Late applications will only be considered if there are spaces available.
If you're applying for funding, you may be subject to an earlier application deadline.
As part of the selection process, you may be invited to an online or in-person interview. Occasionally, we'll make candidates an offer of a place on the basis of their application and qualifications alone.
Find out more about applying.
Staff who contribute to the programme include:
Maura Dooley –Programme Co-ordinator for the MA
Maura’s most recent collection of poetry is ‘The Silvering’ (2016). Her versions of Iranian poet Azita Ghahreman in ‘Negative of a Group Photograph’ (2018) won a PEN Translation Award. She has edited anthologies, worked as a script consultant in film and theatre and been involved in numerous initiatives to enhance the profile of poetry in the United Kingdom.
Stephen Knight – poet, novelist
Stephen’s poetry publications include ‘Flowering Limbs’, ‘The Prince of Wails’ ‘The Sandfields Baudelaire’, ‘Dream City Cinema’, and, for children, ‘Sardines and Other Poems’. He has published the novel, ‘Mr Schnitzel’ in 2000, and an anthology, ‘I Am Twenty People’, edited with Mimi Khalvati. He has worked as a theatre director and his fiction and Poetry reviews regularly appear in The Times Literary Supplement. He won the National Poetry Competition and his work has received a Poetry Book Society recommendation.
Francis Spufford – novelist
Francis is a writer of creative non-fiction, essays and more recently, fiction. His novel ‘Golden Hill’ (2016) won the Ondaatje Prize. His anthology of literature about the poles is, ‘The Ends of the Earth’ (with Elizabeth Kolbert), and he is the author of ‘The Child That Books Built’, ‘The Backroom Boys’, ‘Unapologetic’ and ‘Red Plenty’.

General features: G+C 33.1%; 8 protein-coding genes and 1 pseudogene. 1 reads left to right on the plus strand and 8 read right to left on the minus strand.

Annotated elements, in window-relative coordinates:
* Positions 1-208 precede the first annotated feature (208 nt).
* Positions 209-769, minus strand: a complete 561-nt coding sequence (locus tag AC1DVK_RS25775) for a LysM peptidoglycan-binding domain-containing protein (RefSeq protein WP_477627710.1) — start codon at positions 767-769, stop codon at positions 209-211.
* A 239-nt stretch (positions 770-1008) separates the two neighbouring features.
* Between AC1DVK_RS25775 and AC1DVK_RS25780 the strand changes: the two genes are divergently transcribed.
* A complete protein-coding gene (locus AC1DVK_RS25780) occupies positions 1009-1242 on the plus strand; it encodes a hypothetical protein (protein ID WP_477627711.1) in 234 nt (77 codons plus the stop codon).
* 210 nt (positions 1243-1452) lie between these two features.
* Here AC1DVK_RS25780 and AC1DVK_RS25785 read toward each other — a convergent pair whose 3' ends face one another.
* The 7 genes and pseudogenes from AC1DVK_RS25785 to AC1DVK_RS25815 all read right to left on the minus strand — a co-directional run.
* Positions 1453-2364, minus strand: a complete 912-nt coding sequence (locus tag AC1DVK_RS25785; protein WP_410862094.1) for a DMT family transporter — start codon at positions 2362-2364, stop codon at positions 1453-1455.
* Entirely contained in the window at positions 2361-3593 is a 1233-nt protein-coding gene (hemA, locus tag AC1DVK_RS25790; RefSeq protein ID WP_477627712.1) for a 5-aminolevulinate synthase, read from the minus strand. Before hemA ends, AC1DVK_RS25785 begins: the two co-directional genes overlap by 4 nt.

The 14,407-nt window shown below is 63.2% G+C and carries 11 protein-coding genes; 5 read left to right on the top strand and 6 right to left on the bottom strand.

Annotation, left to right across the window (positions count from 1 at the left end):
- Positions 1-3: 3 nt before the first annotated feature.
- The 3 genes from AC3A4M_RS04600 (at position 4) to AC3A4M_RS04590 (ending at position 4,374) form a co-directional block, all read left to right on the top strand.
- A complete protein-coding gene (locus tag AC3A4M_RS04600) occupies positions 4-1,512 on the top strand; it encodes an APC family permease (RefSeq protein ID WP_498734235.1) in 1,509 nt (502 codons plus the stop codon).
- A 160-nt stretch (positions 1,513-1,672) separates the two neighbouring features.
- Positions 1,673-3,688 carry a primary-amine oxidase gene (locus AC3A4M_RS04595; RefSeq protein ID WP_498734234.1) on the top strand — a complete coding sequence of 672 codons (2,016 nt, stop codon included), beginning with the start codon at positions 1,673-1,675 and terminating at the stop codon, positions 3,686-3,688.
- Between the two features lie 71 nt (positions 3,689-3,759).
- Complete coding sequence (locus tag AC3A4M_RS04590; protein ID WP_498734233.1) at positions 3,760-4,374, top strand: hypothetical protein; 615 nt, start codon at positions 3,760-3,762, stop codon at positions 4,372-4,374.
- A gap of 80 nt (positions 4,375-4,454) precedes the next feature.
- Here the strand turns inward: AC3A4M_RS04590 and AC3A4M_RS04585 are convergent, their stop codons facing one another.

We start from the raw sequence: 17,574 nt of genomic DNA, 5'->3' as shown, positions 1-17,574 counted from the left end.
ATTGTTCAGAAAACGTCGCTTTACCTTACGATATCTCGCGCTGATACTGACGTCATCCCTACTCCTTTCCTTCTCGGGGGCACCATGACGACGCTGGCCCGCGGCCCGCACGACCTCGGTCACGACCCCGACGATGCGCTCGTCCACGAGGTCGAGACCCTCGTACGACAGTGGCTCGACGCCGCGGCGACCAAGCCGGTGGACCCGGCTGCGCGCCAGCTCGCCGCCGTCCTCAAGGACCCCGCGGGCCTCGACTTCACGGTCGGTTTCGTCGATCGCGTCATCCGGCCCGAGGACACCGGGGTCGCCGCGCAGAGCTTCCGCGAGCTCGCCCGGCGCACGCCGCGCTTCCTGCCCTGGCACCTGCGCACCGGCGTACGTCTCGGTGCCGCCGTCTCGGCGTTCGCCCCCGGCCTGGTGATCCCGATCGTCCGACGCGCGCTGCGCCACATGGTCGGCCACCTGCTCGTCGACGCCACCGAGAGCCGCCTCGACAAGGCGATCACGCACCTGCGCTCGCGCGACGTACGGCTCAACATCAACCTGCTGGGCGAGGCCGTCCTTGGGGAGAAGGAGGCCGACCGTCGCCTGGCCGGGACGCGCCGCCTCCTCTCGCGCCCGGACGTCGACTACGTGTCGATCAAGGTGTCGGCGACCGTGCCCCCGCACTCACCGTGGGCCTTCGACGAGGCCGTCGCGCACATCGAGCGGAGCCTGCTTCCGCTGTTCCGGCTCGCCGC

Ardashir Vakil – novelist
Ardu’s first novel, ‘Beach Boy’, won a Betty Trask Award, was shortlisted for the Whitbread First Novel Award and has been translated into 10 languages. His second novel, ‘One Day’, was shortlisted for the Encore Award. Ardu is currently working on a new novel and a collection of shorter fiction.
Blake has published a wide range of fiction, poetry and non-fiction. His memoir ‘And When Did You Last See Your Father?’ won the J. R. Ackerley Prize for Autobiography. He has written a study of the murder of James Bulger, ‘As If’, as well as collections of poetry, most recently ‘Shingle Street’, novels which include ‘South of the River’ and many plays and adaptations.
Erica has published a novel ‘Seizure’, a collection of short stories ‘Gravity’, and ‘Ariel’s Gift’ a study of the writing of Ted Hughes’s ‘Birthday Letters’. ‘Chief Engineer’ a biography of the man who built the Brooklyn Bridge, is her most recent work (2017). For many years she was literary editor of The Times. She is a regular reviewer and interviewer for a variety of media.
Tom’s short stories have been published widely and shortlisted for many awards, including the Sunday Times Short Story Award. ‘Greenfly’, his debut collection, was followed by his first novel, ‘The Alarming Palsy of James Orr’, (2017). He is currently working on a memoir.
- Romesh Gunesekera
- Diana Evans
- Eva Salzman
- Clare Fisher
Find out more about staff in the Department of English and Comparative Literature.
Graduates of this programme include writers Tom Lee, Lucy Caldwell, Ross Raisin, Amy Sackville, Rohan Kriwaczek, Evie Wyld, Sara Grant, Naomi Foyle, Bronia Kita, Claire Adam, Lijia Zhang, Luiza Sauma, Ashley Dartnell and Suzanne Joinson and the poets Emily Berry, Andy Spragg, Kate Potts, Jack Underwood, Abigail Parry, Anthony Joseph, Katrina Naomi and Matthew Gregory.
Among them they've won or been shortlisted for awards including:
- Desmond Elliott Prize 2019
- The Sunday Times/EFG Private Bank Short Story Award 2012
- Rooney Prize for Literature 2011
- Dylan Thomas Prize 2008 and 2011
- The Sunday Times Young Writer of the Year Award 2009
- John Llewellyn Rhys Prize 2009 and 2010
- Several Eric Gregory Awards
- Guardian First Book Award
- New Writing Ventures Prize
- Several Betty Trask Awards
Other graduates have gone on to work in publishing (for example, as senior commissioning editors), journalism, public relations, teaching, advertising, the civil service, business, industry, and the media.
The MA will enable you to develop transferable skills, including: enhanced communication and discussion skills in written and oral contexts; the ability to analyse and evaluate different textual materials; the ability to organise information, and to assimilate and evaluate competing arguments.
Find out more about employability at Goldsmiths.